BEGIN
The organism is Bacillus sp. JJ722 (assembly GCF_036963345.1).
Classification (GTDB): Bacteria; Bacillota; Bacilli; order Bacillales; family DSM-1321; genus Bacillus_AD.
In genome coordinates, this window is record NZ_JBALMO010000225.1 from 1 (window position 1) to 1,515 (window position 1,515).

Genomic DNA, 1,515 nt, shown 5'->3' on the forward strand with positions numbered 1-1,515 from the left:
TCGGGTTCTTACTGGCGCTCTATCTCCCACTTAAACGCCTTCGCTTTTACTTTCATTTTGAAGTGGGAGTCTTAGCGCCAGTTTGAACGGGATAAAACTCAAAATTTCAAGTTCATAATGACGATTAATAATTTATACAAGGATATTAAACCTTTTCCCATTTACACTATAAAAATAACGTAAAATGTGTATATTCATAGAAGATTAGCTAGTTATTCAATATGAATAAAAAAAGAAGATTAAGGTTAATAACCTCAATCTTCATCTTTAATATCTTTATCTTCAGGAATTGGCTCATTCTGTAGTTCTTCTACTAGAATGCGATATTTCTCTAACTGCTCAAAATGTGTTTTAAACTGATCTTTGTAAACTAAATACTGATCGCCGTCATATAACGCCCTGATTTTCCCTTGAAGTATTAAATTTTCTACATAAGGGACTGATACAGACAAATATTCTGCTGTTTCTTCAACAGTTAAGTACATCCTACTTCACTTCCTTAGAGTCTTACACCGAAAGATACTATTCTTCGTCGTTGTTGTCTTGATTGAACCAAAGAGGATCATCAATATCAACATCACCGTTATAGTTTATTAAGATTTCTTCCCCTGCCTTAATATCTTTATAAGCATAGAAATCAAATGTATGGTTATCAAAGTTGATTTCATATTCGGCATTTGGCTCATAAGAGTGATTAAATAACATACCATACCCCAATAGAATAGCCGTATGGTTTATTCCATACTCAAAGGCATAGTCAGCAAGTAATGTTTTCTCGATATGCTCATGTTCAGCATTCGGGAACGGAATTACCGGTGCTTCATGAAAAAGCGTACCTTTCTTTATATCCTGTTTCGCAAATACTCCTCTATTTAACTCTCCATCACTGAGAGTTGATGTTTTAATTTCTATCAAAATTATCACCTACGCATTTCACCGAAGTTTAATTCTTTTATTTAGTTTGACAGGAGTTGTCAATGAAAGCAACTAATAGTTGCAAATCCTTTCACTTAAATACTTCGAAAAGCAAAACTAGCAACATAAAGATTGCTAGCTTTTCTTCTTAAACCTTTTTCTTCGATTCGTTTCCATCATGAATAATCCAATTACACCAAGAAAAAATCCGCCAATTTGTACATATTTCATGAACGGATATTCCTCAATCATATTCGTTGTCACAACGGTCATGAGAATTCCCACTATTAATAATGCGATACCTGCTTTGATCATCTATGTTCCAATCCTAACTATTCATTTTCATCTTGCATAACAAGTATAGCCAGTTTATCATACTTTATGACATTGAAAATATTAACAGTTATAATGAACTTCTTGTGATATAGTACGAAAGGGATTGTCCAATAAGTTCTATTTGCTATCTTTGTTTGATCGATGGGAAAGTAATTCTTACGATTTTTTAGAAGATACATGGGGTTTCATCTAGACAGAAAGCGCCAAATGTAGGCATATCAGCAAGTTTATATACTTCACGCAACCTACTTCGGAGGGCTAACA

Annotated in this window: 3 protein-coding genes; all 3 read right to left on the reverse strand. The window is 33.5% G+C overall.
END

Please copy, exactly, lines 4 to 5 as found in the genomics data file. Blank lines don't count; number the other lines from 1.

Genomic DNA, 1,515 nt, shown 5'->3' on the forward strand with positions numbered 1-1,515 from the left:
TCGGGTTCTTACTGGCGCTCTATCTCCCACTTAAACGCCTTCGCTTTTACTTTCATTTTGAAGTGGGAGTCTTAGCGCCAGTTTGAACGGGATAAAACTCAAAATTTCAAGTTCATAATGACGATTAATAATTTATACAAGGATATTAAACCTTTTCCCATTTACACTATAAAAATAACGTAAAATGTGTATATTCATAGAAGATTAGCTAGTTATTCAATATGAATAAAAAAAGAAGATTAAGGTTAATAACCTCAATCTTCATCTTTAATATCTTTATCTTCAGGAATTGGCTCATTCTGTAGTTCTTCTACTAGAATGCGATATTTCTCTAACTGCTCAAAATGTGTTTTAAACTGATCTTTGTAAACTAAATACTGATCGCCGTCATATAACGCCCTGATTTTCCCTTGAAGTATTAAATTTTCTACATAAGGGACTGATACAGACAAATATTCTGCTGTTTCTTCAACAGTTAAGTACATCCTACTTCACTTCCTTAGAGTCTTACACCGAAAGATACTATTCTTCGTCGTTGTTGTCTTGATTGAACCAAAGAGGATCATCAATATCAACATCACCGTTATAGTTTATTAAGATTTCTTCCCCTGCCTTAATATCTTTATAAGCATAGAAATCAAATGTATGGTTATCAAAGTTGATTTCATATTCGGCATTTGGCTCATAAGAGTGATTAAATAACATACCATACCCCAATAGAATAGCCGTATGGTTTATTCCATACTCAAAGGCATAGTCAGCAAGTAATGTTTTCTCGATATGCTCATGTTCAGCATTCGGGAACGGAATTACCGGTGCTTCATGAAAAAGCGTACCTTTCTTTATATCCTGTTTCGCAAATACTCCTCTATTTAACTCTCCATCACTGAGAGTTGATGTTTTAATTTCTATCAAAATTATCACCTACGCATTTCACCGAAGTTTAATTCTTTTATTTAGTTTGACAGGAGTTGTCAATGAAAGCAACTAATAGTTGCAAATCCTTTCACTTAAATACTTCGAAAAGCAAAACTAGCAACATAAAGATTGCTAGCTTTTCTTCTTAAACCTTTTTCTTCGATTCGTTTCCATCATGAATAATCCAATTACACCAAGAAAAAATCCGCCAATTTGTACATATTTCATGAACGGATATTCCTCAATCATATTCGTTGTCACAACGGTCATGAGAATTCCCACTATTAATAATGCGATACCTGCTTTGATCATCTATGTTCCAATCCTAACTATTCATTTTCATCTTGCATAACAAGTATAGCCAGTTTATCATACTTTATGACATTGAAAATATTAACAGTTATAATGAACTTCTTGTGATATAGTACGAAAGGGATTGTCCAATAAGTTCTATTTGCTATCTTTGTTTGATCGATGGGAAAGTAATTCTTACGATTTTTTAGAAGATACATGGGGTTTCATCTAGACAGAAAGCGCCAAATGTAGGCATATCAGCAAGTTTATATACTTCACGCAACCTACTTCGGAGGGCTAACA